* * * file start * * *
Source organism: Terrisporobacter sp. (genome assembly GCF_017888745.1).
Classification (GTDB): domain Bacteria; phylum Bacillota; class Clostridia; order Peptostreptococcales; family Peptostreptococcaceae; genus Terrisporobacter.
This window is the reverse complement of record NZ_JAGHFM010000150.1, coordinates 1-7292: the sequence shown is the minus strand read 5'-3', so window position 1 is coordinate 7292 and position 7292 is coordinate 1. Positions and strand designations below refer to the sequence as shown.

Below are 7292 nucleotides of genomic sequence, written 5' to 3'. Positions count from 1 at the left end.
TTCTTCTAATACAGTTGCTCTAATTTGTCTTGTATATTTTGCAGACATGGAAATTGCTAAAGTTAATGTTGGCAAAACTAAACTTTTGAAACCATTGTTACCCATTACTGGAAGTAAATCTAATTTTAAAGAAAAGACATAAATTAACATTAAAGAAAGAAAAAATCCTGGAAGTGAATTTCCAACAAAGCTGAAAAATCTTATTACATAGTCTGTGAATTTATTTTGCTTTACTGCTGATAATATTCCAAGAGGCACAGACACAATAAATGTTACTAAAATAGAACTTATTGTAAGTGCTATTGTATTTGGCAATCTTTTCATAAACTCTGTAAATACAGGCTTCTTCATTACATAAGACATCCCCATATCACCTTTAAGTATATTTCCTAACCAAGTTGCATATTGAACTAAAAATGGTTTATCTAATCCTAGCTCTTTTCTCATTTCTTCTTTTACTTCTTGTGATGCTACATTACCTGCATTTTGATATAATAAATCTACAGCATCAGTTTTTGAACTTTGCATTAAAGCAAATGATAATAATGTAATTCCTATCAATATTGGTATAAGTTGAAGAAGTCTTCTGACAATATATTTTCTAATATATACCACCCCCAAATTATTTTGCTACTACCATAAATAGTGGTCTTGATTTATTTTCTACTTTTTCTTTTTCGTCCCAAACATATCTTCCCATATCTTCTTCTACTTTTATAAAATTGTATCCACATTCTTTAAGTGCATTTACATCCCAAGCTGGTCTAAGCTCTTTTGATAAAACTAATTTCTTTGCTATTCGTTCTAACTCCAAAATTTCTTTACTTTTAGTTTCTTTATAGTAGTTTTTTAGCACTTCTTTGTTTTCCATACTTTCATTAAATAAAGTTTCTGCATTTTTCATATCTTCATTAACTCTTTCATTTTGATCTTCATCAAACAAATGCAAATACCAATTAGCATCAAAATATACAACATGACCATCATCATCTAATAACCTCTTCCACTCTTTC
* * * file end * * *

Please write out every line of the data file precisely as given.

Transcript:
Source organism: Terrisporobacter sp. (genome assembly GCF_017888745.1).
Classification (GTDB): domain Bacteria; phylum Bacillota; class Clostridia; order Peptostreptococcales; family Peptostreptococcaceae; genus Terrisporobacter.
This window is the reverse complement of record NZ_JAGHFM010000150.1, coordinates 1-7292: the sequence shown is the minus strand read 5'-3', so window position 1 is coordinate 7292 and position 7292 is coordinate 1. Positions and strand designations below refer to the sequence as shown.

Below are 7292 nucleotides of genomic sequence, written 5' to 3'. Positions count from 1 at the left end.
TTCTTCTAATACAGTTGCTCTAATTTGTCTTGTATATTTTGCAGACATGGAAATTGCTAAAGTTAATGTTGGCAAAACTAAACTTTTGAAACCATTGTTACCCATTACTGGAAGTAAATCTAATTTTAAAGAAAAGACATAAATTAACATTAAAGAAAGAAAAAATCCTGGAAGTGAATTTCCAACAAAGCTGAAAAATCTTATTACATAGTCTGTGAATTTATTTTGCTTTACTGCTGATAATATTCCAAGAGGCACAGACACAATAAATGTTACTAAAATAGAACTTATTGTAAGTGCTATTGTATTTGGCAATCTTTTCATAAACTCTGTAAATACAGGCTTCTTCATTACATAAGACATCCCCATATCACCTTTAAGTATATTTCCTAACCAAGTTGCATATTGAACTAAAAATGGTTTATCTAATCCTAGCTCTTTTCTCATTTCTTCTTTTACTTCTTGTGATGCTACATTACCTGCATTTTGATATAATAAATCTACAGCATCAGTTTTTGAACTTTGCATTAAAGCAAATGATAATAATGTAATTCCTATCAATATTGGTATAAGTTGAAGAAGTCTTCTGACAATATATTTTCTAATATATACCACCCCCAAATTATTTTGCTACTACCATAAATAGTGGTCTTGATTTATTTTCTACTTTTTCTTTTTCGTCCCAAACATATCTTCCCATATCTTCTTCTACTTTTATAAAATTGTATCCACATTCTTTAAGTGCATTTACATCCCAAGCTGGTCTAAGCTCTTTTGATAAAACTAATTTCTTTGCTATTCGTTCTAACTCCAAAATTTCTTTACTTTTAGTTTCTTTATAGTAGTTTTTTAGCACTTCTTTGTTTTCCATACTTTCATTAAATAAAGTTTCTGCATTTTTCATATCTTCATTAACTCTTTCATTTTGATCTTCATCAAACAAATGCAAATACCAATTAGCATCAAAATATACAACATGACCATCATCATCTAATAACCTCTTCCACTCTTTC